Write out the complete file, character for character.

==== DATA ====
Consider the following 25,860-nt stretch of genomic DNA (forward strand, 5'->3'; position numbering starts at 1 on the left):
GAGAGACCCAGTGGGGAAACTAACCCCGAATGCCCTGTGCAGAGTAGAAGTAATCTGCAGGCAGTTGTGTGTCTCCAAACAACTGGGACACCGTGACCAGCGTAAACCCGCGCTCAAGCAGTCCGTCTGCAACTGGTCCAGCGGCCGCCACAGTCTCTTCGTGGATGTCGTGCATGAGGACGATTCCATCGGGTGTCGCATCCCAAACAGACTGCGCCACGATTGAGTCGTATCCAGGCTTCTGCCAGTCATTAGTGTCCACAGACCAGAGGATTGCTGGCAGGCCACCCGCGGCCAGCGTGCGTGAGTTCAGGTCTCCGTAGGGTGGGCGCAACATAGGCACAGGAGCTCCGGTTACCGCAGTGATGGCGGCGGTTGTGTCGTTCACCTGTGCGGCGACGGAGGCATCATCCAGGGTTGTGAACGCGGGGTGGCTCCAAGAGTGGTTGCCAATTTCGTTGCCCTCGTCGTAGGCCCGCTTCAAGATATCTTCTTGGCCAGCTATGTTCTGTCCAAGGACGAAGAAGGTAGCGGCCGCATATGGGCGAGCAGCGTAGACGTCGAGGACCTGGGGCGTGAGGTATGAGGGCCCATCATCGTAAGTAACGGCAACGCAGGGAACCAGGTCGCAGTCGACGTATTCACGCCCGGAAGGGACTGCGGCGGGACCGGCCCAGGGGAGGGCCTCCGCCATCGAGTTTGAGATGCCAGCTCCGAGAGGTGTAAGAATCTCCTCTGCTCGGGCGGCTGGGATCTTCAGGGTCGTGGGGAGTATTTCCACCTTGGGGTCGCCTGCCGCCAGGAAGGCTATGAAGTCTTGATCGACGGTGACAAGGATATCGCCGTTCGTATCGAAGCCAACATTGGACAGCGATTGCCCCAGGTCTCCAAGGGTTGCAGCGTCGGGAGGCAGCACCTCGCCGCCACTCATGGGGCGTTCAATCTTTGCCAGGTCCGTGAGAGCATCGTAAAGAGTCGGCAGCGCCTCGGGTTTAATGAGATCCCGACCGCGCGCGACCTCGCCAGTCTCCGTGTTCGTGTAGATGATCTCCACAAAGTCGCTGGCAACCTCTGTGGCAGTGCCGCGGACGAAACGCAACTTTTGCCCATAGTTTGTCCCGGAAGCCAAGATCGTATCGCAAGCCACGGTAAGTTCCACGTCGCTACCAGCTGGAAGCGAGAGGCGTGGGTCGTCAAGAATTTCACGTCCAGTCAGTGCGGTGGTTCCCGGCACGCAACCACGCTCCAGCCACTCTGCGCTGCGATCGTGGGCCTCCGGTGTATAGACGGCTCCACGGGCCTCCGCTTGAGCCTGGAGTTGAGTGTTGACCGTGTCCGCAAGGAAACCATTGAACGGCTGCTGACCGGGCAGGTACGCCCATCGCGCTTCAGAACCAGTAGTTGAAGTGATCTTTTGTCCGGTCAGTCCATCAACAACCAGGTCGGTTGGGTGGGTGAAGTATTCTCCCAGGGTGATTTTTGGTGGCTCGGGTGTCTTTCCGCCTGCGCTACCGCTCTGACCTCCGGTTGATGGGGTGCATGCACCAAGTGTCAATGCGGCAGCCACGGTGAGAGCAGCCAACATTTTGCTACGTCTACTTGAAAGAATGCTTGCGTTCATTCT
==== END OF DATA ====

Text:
Consider the following 25,860-nt stretch of genomic DNA (forward strand, 5'->3'; position numbering starts at 1 on the left):
GAGAGACCCAGTGGGGAAACTAACCCCGAATGCCCTGTGCAGAGTAGAAGTAATCTGCAGGCAGTTGTGTGTCTCCAAACAACTGGGACACCGTGACCAGCGTAAACCCGCGCTCAAGCAGTCCGTCTGCAACTGGTCCAGCGGCCGCCACAGTCTCTTCGTGGATGTCGTGCATGAGGACGATTCCATCGGGTGTCGCATCCCAAACAGACTGCGCCACGATTGAGTCGTATCCAGGCTTCTGCCAGTCATTAGTGTCCACAGACCAGAGGATTGCTGGCAGGCCACCCGCGGCCAGCGTGCGTGAGTTCAGGTCTCCGTAGGGTGGGCGCAACATAGGCACAGGAGCTCCGGTTACCGCAGTGATGGCGGCGGTTGTGTCGTTCACCTGTGCGGCGACGGAGGCATCATCCAGGGTTGTGAACGCGGGGTGGCTCCAAGAGTGGTTGCCAATTTCGTTGCCCTCGTCGTAGGCCCGCTTCAAGATATCTTCTTGGCCAGCTATGTTCTGTCCAAGGACGAAGAAGGTAGCGGCCGCATATGGGCGAGCAGCGTAGACGTCGAGGACCTGGGGCGTGAGGTATGAGGGCCCATCATCGTAAGTAACGGCAACGCAGGGAACCAGGTCGCAGTCGACGTATTCACGCCCGGAAGGGACTGCGGCGGGACCGGCCCAGGGGAGGGCCTCCGCCATCGAGTTTGAGATGCCAGCTCCGAGAGGTGTAAGAATCTCCTCTGCTCGGGCGGCTGGGATCTTCAGGGTCGTGGGGAGTATTTCCACCTTGGGGTCGCCTGCCGCCAGGAAGGCTATGAAGTCTTGATCGACGGTGACAAGGATATCGCCGTTCGTATCGAAGCCAACATTGGACAGCGATTGCCCCAGGTCTCCAAGGGTTGCAGCGTCGGGAGGCAGCACCTCGCCGCCACTCATGGGGCGTTCAATCTTTGCCAGGTCCGTGAGAGCATCGTAAAGAGTCGGCAGCGCCTCGGGTTTAATGAGATCCCGACCGCGCGCGACCTCGCCAGTCTCCGTGTTCGTGTAGATGATCTCCACAAAGTCGCTGGCAACCTCTGTGGCAGTGCCGCGGACGAAACGCAACTTTTGCCCATAGTTTGTCCCGGAAGCCAAGATCGTATCGCAAGCCACGGTAAGTTCCACGTCGCTACCAGCTGGAAGCGAGAGGCGTGGGTCGTCAAGAATTTCACGTCCAGTCAGTGCGGTGGTTCCCGGCACGCAACCACGCTCCAGCCACTCTGCGCTGCGATCGTGGGCCTCCGGTGTATAGACGGCTCCACGGGCCTCCGCTTGAGCCTGGAGTTGAGTGTTGACCGTGTCCGCAAGGAAACCATTGAACGGCTGCTGACCGGGCAGGTACGCCCATCGCGCTTCAGAACCAGTAGTTGAAGTGATCTTTTGTCCGGTCAGTCCATCAACAACCAGGTCGGTTGGGTGGGTGAAGTATTCTCCCAGGGTGATTTTTGGTGGCTCGGGTGTCTTTCCGCCTGCGCTACCGCTCTGACCTCCGGTTGATGGGGTGCATGCACCAAGTGTCAATGCGGCAGCCACGGTGAGAGCAGCCAACATTTTGCTACGTCTACTTGAAAGAATGCTTGCGTTCATTCT